Cigarette researcher monkeys around at schools

Dr. Victor DeNoble speaks at the ABC School. Photo available for purchase

Dr. Victor DeNoble speaks at the ABC School.

David Adlerstein
Published: Wednesday, February 19, 2014 at 12:45 PM.

A prominent former researcher for the Phillip Morris cigarette company used a powerful delivery, a visual presentation and a freeze-dried money brain to drive home the message to schoolkids last week that all forms of nicotine addiction are bad news.

Victor DeNoble, PhD., who once worked in a secret research lab for the tobacco giant to develop a cigarette with reduced heart risk, spoke Feb. 13 to ABC School middle schoolers in the morning, to Franklin County fifth through 12th graders in the afternoon, and to the Franklin County School Board in the evening.

In it he shared his background as a researcher, in which he said his findings were suppressed by Philip Morris, he was eventually fired and his laboratory and data were seized. In 1994, after a decade of being silenced by a secrecy agreement, DeNoble became the first whistle-blower to testify before Congress about his research conducted within the tobacco industry, which showed nicotine has addictive properties similar to other drugs of addiction.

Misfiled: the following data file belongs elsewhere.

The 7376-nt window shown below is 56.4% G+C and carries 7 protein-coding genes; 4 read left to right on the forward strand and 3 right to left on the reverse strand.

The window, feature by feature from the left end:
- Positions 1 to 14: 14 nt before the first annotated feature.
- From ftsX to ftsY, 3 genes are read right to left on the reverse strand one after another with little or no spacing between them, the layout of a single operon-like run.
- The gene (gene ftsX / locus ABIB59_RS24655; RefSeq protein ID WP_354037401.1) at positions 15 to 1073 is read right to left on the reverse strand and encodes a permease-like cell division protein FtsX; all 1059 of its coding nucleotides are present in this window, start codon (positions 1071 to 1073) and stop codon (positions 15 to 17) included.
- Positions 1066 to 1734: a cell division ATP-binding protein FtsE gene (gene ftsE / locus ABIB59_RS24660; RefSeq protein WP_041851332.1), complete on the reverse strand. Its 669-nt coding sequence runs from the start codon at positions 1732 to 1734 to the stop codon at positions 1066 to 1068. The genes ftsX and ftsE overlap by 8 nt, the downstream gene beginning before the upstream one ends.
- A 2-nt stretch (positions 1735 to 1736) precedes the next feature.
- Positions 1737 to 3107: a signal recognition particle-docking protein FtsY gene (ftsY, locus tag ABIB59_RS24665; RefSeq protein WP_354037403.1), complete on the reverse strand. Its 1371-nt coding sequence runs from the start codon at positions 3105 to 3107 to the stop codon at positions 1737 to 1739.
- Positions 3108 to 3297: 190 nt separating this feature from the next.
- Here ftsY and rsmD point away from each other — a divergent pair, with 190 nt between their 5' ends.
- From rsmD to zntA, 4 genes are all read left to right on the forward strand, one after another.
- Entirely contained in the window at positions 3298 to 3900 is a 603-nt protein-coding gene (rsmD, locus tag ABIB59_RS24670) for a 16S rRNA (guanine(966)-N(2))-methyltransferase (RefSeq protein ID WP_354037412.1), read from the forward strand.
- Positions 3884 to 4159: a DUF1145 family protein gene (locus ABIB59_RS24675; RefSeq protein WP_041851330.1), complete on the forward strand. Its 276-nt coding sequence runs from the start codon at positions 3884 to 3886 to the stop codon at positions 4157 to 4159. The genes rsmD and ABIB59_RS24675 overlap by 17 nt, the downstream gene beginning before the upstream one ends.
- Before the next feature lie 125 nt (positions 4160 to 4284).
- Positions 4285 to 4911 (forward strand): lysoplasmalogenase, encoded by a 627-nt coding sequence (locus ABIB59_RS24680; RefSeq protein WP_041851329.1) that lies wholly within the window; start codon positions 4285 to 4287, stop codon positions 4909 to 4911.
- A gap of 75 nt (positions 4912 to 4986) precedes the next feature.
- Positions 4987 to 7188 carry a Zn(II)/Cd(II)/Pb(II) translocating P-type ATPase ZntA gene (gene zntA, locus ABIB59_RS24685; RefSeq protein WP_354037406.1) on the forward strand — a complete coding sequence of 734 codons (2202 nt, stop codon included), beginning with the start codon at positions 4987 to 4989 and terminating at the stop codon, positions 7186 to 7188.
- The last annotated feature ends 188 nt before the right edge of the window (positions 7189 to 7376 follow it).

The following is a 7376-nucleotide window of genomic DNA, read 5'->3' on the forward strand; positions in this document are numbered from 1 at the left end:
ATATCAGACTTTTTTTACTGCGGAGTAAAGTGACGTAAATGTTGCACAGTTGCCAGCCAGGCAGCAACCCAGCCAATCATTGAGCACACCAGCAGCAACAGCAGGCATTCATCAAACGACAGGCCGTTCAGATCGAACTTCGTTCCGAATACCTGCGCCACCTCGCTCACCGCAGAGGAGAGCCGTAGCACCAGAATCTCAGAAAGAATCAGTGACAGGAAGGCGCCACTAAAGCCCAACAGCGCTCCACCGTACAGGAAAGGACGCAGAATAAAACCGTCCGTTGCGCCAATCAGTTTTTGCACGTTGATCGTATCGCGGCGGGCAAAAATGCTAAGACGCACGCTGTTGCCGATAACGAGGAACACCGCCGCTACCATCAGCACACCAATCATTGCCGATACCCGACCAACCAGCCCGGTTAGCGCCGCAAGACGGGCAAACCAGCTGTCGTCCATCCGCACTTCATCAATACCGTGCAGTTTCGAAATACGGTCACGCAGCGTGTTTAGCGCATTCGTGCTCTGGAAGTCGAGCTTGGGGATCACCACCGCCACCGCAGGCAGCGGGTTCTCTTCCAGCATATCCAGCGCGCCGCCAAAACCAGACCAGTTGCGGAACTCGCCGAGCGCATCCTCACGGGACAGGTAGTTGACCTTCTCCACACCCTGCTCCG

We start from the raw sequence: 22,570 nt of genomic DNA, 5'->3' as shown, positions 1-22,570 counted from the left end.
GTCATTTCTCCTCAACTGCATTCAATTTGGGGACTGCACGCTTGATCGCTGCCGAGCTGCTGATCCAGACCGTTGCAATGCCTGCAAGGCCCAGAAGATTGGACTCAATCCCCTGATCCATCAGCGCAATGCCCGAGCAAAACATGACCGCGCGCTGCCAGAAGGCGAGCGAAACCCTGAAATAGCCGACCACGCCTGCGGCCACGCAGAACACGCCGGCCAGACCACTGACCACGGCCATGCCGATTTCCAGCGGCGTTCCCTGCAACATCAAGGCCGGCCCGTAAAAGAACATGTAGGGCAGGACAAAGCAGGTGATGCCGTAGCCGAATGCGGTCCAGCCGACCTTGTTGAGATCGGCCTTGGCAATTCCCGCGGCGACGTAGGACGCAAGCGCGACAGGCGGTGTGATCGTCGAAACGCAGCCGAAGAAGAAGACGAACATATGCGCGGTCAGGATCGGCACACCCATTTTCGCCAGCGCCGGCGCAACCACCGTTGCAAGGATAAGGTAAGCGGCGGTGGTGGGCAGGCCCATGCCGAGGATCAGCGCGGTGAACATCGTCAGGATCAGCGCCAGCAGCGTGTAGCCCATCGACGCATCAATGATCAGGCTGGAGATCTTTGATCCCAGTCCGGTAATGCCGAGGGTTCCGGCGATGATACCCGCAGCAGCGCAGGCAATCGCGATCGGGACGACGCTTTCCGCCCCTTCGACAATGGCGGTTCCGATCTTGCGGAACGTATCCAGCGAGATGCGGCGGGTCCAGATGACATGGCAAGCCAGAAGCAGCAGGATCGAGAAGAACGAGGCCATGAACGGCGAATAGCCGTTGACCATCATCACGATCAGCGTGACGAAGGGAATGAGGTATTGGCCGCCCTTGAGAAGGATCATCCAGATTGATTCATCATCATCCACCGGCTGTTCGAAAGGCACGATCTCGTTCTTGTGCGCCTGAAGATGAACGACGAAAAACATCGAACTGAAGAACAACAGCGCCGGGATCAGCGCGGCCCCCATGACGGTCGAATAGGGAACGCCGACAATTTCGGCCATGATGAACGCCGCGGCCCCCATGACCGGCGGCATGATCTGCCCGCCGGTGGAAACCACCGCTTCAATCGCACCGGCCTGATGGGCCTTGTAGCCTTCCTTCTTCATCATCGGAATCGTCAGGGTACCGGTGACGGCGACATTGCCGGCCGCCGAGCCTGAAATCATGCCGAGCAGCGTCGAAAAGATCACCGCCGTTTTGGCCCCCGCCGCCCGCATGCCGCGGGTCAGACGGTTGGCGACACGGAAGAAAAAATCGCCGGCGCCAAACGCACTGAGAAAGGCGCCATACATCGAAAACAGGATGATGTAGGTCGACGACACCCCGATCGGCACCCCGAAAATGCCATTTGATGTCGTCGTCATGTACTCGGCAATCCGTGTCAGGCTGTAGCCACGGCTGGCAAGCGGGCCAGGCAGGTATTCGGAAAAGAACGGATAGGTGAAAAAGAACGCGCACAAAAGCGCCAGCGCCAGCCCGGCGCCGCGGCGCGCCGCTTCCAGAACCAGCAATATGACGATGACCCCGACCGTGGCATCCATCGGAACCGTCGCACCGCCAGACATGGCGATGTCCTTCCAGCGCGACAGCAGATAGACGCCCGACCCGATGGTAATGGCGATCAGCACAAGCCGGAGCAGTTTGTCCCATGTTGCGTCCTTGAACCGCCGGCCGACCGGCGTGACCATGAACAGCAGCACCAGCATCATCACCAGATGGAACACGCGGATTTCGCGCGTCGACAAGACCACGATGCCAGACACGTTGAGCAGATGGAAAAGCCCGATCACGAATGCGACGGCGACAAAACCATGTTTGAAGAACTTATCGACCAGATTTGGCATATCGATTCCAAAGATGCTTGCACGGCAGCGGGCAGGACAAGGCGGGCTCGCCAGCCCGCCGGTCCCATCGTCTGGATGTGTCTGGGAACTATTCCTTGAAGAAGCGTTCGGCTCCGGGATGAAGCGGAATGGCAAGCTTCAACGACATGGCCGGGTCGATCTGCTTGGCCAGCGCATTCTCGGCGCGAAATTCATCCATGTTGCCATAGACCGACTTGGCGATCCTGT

In talking with the students, he told of how one of his monkeys had developed a craving for nicotine, and then passed around a preserved monkey brain for the young people to examine.

Before returning to his home in San Diego, Calif., DeNoble paid a visit to the school board.

“Your brain doesn’t care where nicotine comes from,” he said. “What kids don’t understand is that everyone in this room is wired for drug addiction.

“Kids don’t know that, they think they’re immune,” said DeNoble, accompanied by Gina Moore, Tobacco Prevention Specialist with the county health department. “We talked about electronic cigarettes. They’re really going to be trouble for us. People are using them to maintain their addiction where they can’t use tobacco products.



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